Requirement 8. It must be possible to record the relations between the web resources that are part of an enhanced publication.

This section provides an overview of the most common kinds of relations that can occur.

a. Containment relations




Two resources may be said to be connected through a containment relation if one unit is included physically or logically within another unit. This is a very common kind of relation, as it occurs each time a number of resources are grouped or clustered into a larger unit. Examples include e-theses that consist of different chapters, or directory structures that are published in their entirety as enhanced publications. Containment relations can always be represented visually by means of a tree diagram.

b. Sequential relations




In certain situations, it may be necessary to record the order in which resources need to be consulted. This is the case, for instance, if the separate components of a monograph or an article are included as individual parts. The aim of sequential relations is to establish a reading path within a session.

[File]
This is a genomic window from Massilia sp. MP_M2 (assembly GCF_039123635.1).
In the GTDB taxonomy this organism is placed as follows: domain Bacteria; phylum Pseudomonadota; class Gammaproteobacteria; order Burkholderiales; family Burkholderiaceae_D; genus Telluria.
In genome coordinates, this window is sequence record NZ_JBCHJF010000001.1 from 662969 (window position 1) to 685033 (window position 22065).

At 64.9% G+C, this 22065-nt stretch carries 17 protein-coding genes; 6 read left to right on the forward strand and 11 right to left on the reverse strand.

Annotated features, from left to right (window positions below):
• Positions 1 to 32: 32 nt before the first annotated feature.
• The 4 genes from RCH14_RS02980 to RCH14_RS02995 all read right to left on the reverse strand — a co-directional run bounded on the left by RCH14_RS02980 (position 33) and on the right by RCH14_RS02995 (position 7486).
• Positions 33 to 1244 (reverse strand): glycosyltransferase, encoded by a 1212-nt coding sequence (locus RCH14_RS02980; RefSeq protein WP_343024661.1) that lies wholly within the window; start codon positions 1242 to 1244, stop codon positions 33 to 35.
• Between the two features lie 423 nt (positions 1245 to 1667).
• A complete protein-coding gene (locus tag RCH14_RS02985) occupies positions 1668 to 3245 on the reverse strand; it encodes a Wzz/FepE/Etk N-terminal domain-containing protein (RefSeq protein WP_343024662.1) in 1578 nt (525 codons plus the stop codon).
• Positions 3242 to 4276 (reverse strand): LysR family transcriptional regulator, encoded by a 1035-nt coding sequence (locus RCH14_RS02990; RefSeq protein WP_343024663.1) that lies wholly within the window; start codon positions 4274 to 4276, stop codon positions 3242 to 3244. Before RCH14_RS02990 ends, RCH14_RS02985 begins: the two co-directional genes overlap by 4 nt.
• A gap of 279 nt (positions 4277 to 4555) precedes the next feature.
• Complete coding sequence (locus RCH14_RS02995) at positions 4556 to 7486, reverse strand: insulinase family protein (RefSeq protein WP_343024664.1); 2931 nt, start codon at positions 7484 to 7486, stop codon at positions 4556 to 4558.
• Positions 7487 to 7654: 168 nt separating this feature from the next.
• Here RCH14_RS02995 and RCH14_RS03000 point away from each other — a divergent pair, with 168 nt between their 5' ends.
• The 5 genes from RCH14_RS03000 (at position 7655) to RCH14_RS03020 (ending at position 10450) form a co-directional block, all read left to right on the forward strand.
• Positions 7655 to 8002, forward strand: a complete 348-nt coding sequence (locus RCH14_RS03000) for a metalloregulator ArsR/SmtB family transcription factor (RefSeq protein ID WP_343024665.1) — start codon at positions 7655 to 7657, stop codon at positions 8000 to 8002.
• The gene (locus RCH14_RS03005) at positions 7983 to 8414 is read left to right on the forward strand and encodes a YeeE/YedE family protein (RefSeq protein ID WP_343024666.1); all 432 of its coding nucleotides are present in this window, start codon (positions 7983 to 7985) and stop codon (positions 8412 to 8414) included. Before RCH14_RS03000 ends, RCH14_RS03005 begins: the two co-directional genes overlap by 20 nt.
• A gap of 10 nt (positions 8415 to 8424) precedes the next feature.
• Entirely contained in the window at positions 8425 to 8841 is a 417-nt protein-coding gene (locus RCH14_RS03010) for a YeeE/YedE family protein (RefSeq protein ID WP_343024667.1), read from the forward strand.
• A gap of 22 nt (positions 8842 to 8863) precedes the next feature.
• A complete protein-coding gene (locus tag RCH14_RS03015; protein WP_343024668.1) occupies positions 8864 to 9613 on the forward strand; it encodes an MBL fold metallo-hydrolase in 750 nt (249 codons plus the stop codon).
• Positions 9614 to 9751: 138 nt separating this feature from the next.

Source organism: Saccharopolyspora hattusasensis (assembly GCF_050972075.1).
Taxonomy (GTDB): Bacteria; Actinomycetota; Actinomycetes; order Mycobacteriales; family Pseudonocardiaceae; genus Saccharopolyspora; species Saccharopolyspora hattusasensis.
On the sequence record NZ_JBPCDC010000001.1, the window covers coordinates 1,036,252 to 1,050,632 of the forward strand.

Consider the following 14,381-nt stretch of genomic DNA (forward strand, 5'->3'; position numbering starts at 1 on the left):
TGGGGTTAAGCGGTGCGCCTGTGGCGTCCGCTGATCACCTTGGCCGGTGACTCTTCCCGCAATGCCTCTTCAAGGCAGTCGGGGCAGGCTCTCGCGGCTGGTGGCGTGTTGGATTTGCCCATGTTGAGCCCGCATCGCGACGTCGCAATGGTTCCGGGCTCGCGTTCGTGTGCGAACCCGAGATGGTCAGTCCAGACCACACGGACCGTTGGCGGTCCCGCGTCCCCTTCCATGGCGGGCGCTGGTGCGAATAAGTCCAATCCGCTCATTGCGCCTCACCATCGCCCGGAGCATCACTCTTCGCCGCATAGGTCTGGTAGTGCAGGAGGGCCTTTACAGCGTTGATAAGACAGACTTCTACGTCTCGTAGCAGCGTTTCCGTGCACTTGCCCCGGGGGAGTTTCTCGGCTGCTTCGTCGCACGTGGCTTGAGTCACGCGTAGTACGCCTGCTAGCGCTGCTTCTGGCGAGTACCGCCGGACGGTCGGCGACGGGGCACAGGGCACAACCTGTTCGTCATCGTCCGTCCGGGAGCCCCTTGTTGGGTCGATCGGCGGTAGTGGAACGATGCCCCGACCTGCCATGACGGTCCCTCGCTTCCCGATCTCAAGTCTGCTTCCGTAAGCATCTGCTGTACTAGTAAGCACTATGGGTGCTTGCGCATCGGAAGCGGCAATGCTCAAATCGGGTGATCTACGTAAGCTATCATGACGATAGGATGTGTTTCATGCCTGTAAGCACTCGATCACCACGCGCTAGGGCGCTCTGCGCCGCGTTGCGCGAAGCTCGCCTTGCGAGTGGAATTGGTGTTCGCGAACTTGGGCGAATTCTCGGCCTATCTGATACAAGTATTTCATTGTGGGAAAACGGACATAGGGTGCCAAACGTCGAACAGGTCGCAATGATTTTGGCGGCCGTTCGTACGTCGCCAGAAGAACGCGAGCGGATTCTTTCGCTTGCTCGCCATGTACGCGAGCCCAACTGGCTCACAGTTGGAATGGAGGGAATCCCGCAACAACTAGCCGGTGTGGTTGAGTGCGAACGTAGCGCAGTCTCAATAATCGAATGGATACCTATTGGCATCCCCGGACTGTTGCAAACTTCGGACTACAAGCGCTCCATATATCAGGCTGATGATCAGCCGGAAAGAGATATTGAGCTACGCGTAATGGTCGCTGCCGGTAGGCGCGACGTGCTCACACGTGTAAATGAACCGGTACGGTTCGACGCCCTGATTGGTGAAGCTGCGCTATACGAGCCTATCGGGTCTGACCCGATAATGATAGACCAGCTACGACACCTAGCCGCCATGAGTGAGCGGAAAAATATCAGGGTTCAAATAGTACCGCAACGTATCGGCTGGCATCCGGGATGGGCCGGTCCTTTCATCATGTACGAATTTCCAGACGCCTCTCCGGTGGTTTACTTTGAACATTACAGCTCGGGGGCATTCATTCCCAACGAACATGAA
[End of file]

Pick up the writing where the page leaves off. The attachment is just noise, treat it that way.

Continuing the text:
c. Versioning information




It is often necessary to maintain different versions of a certain resource. Specific relator terms may be used to provide information on the relations between such different versions.

d. Lineage relations




Lineage relations provide information on the order in which research data are produced. Hunter (2006) explains that the lineage of data production refers to the "chain (or pipeline) of processing steps used to generate scientific data and derived products" (p. 37). When such relations are made explicit, this enables peers to trace the various stages of the scientific process.

e. Manifestations




Web resources are often available in different technical formats. For instance, an article may be available both as an HTML file and as a PDF document. Similarly, archive copies of images are often stored in TIFF or JPEG2000 format, in addition to the presentation copies in JPG or GIF format. The various manifestation may be clustered within an aggregation that brings these various formats together.

f. Bibliographic citations




Academic publications usually contain many bibliographic references to other publications. References can be both to resources that are stored in a trusted repository and to resources that are stored at other types of locations. The decision on whether a link to such external and less reliable sources is allowed is left to the discretion of individual repository managers.